A few weeks ago Salford Council issued a press release stating that "More children with special education needs will be helped in new proposals…" It added that "A Commission made up of five councillors and sector experts including the National Deaf Children's Society has been considering the best options for the future service…"
Now that the National Deaf Children's Society (NDCS) has an inkling of Salford Council's `best options for the future service' it isn't impressed one bit. After a meeting with the Council yesterday, the Society's Director of Policy and Campaigns, Brian Gale, told the Salford Star…
"As we understand it, final decisions about the restructuring of local services have not been made yet, this is expected later in the month. NDCS met with the Council yesterday to raise our concerns that existing proposals might mean a reduction to the services deaf children receive. We have made clear to the council that this would be a step in the wrong direction."
Indeed, rather than increasing school support for hearing and visually impaired children, the Salford Star understands that there are proposals to cut that service by axing two specialist teachers and two specialist teaching assistants.
The Salford Council press release also stated that "Teaching time for the visually impaired will increase by half a post, and a mobility officer and sensory technician would be employed full time". But the Royal National Institute of Blind People (RNIB) says that under the Council's proposals visually impaired children "may not be able to achieve their full potential…
"We have grave concerns that blind and partially sighted pupils and their parents have not been fully involved in the consultation process" says Lindsay Armstrong, RNIB's Regional Campaigns Officer.
"From the latest staffing structure released by Salford Council, it is still very unclear what levels of in-class support children with sight loss will receive and we are concerned that there will be a real-terms reduction in this vital service" she adds "If Salford Council go ahead with the proposed changes, blind and partially sighted children may not be able to achieve their full potential which would be unfair and unnecessary."
At a Public Meeting against cuts for services to support children with disabilities a few weeks ago, parents and support staff told an audience that included two Labour councillors – Howard Balkind and Peter Wheeler – the harm that will be inflicted on the life chances of hearing and visually impaired children if the proposals are put in place...
"They are changing our kids' lives for the worse" is how one parent summed it up.
Through sign language a young man called Kevin spoke passionately of his own hardships going through the education system and subsequently trying to find work without specialist support. He feared that without that support hearing impaired people would be "redundant".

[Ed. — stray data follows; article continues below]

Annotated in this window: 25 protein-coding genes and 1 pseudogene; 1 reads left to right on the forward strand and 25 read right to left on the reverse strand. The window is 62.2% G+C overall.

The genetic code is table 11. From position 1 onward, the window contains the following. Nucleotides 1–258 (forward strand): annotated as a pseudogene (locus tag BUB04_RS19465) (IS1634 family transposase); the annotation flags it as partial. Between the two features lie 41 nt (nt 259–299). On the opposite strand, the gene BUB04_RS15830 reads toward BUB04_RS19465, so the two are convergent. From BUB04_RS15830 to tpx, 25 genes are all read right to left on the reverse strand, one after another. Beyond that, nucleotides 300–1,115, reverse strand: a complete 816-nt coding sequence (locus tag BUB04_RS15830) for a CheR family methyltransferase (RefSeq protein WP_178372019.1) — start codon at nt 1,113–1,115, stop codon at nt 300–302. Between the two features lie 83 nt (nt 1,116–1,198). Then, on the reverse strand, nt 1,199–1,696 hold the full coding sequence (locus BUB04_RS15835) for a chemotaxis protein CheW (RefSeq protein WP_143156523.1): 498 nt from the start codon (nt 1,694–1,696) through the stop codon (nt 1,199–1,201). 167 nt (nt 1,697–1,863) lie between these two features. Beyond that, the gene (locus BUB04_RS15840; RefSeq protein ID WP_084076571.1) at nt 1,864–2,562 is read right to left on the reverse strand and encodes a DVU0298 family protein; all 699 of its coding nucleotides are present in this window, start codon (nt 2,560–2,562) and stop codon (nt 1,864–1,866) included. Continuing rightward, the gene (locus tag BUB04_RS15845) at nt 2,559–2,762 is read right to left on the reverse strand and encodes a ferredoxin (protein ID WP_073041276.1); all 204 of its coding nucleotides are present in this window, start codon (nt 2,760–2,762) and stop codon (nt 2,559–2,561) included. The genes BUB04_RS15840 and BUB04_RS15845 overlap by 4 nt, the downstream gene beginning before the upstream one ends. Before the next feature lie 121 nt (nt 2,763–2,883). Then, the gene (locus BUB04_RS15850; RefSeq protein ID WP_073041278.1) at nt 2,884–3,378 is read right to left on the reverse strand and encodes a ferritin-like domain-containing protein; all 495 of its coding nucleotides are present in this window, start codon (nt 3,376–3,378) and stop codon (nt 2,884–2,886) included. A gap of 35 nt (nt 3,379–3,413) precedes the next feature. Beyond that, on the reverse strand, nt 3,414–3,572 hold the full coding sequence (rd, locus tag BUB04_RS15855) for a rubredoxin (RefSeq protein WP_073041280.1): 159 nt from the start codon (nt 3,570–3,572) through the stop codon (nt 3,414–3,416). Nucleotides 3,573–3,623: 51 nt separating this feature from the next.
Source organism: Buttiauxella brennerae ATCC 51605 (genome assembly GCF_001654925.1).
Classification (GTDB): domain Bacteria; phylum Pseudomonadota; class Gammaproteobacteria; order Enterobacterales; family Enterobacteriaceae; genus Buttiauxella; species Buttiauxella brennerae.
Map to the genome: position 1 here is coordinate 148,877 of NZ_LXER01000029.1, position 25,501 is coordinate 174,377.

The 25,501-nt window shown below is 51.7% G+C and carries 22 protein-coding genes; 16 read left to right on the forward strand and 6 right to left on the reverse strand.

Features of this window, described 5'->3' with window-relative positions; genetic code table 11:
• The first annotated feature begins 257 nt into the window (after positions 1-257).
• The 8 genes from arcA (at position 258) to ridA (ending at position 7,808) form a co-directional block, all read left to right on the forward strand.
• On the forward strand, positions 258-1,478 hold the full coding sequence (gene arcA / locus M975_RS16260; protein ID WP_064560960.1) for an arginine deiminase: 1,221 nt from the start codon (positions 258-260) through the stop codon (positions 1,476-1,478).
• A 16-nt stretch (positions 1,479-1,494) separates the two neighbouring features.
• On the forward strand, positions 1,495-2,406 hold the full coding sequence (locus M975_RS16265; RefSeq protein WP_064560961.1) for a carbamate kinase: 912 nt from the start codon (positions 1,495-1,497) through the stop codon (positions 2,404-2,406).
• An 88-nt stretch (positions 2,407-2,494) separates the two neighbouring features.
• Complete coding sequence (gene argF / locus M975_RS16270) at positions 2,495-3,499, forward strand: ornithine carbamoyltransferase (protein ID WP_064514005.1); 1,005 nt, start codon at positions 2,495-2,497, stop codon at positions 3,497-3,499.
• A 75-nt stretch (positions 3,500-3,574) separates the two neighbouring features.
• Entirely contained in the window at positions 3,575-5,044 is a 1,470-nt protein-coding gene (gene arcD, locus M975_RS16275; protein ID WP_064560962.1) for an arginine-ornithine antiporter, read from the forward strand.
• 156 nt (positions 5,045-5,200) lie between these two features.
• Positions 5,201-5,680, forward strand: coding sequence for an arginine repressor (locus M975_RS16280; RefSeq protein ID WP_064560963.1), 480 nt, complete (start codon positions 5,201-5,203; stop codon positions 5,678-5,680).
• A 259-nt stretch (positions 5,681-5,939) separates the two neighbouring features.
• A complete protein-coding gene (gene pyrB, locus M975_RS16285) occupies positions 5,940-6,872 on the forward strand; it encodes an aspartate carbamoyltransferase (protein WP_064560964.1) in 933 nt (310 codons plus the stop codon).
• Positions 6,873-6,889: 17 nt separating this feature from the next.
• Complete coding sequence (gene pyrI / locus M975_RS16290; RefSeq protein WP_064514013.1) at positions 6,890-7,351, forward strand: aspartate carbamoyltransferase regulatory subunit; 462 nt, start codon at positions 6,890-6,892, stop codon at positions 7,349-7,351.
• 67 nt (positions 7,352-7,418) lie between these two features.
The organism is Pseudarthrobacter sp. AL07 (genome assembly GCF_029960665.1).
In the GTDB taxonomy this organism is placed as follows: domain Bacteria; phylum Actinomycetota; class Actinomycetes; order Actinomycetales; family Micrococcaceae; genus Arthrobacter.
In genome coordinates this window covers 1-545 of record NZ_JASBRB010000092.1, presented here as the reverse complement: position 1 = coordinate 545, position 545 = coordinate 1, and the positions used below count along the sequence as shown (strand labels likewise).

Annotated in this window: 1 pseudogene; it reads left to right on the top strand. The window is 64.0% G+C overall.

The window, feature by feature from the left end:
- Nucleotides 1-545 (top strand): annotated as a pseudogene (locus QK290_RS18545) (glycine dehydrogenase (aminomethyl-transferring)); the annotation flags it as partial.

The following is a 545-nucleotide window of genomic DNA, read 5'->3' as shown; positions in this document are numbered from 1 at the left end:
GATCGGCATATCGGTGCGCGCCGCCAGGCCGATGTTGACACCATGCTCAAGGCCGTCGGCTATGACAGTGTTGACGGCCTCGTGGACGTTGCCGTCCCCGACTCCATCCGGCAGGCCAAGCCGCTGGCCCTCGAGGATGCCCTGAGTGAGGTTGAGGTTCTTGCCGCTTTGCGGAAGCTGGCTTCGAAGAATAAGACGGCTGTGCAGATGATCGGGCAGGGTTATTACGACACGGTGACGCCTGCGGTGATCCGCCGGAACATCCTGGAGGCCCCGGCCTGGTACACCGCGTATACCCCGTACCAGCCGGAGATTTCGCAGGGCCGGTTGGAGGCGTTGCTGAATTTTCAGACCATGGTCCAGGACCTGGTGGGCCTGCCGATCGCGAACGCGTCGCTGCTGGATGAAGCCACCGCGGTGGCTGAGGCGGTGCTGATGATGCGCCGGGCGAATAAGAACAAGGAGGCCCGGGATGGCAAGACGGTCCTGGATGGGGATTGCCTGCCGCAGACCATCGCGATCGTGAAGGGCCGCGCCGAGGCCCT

Parents argued that, without proper support "our children won't get the chance to go to university" while Sue Wray, Salford City UNISON's Equalities Officer said that "Salford Council has forgotten its `Every Child Matters' agenda".
Social workers from the Council's disability team added that there were three of their posts being axed across the city and told how it would negatively impact their ability to help children and families. Meanwhile, Council staff who work directly with children with disabilities explained that they were reluctant to talk in public of the affects of the proposed changes as they had been told to keep quiet – but they were worried for the children.
Labour Councillor Howard Balkind, who is hearing impaired and associated with Salford Deaf Children's Society, asked if they felt intimated by bosses - to which they replied "Yes". He immediately phoned Salford City Mayor, Ian Stewart, with his concerns.
Balkind also promised that if the Council's proposals were wrong "I'll shout out…the education of children is more important than anything else."
In the happy clappy press release issued by Salford Council before it had actually announced the final proposals, John Merry, Assistant Mayor for Services for Children said… "We have a duty to help all children in Salford, no matter what their educational needs are. We know there are gaps in the current service we provide and want to rebalance this so that as many children as possible are helped in the way which is best for them and their parents."
Now families of those children and their support workers, backed by Salford City UNISON, are intent on launching a campaign if the proposals as they stand see the light of day…
"We are adamant that we don't want to see any reduction in services and will campaign for the best services possible for these children" says Ameen Hadi of Salford City UNISON "We believe that parents and children and national agencies will support us in that battle…"
The campaign against all the cuts in public services resumes tomorrow Saturday 9th February with a Public Meeting at 11am Swinton Legion – further details click here
See previous Salford Star article on horror cuts to services for children with disabilities – click here
Photos by Steven Speed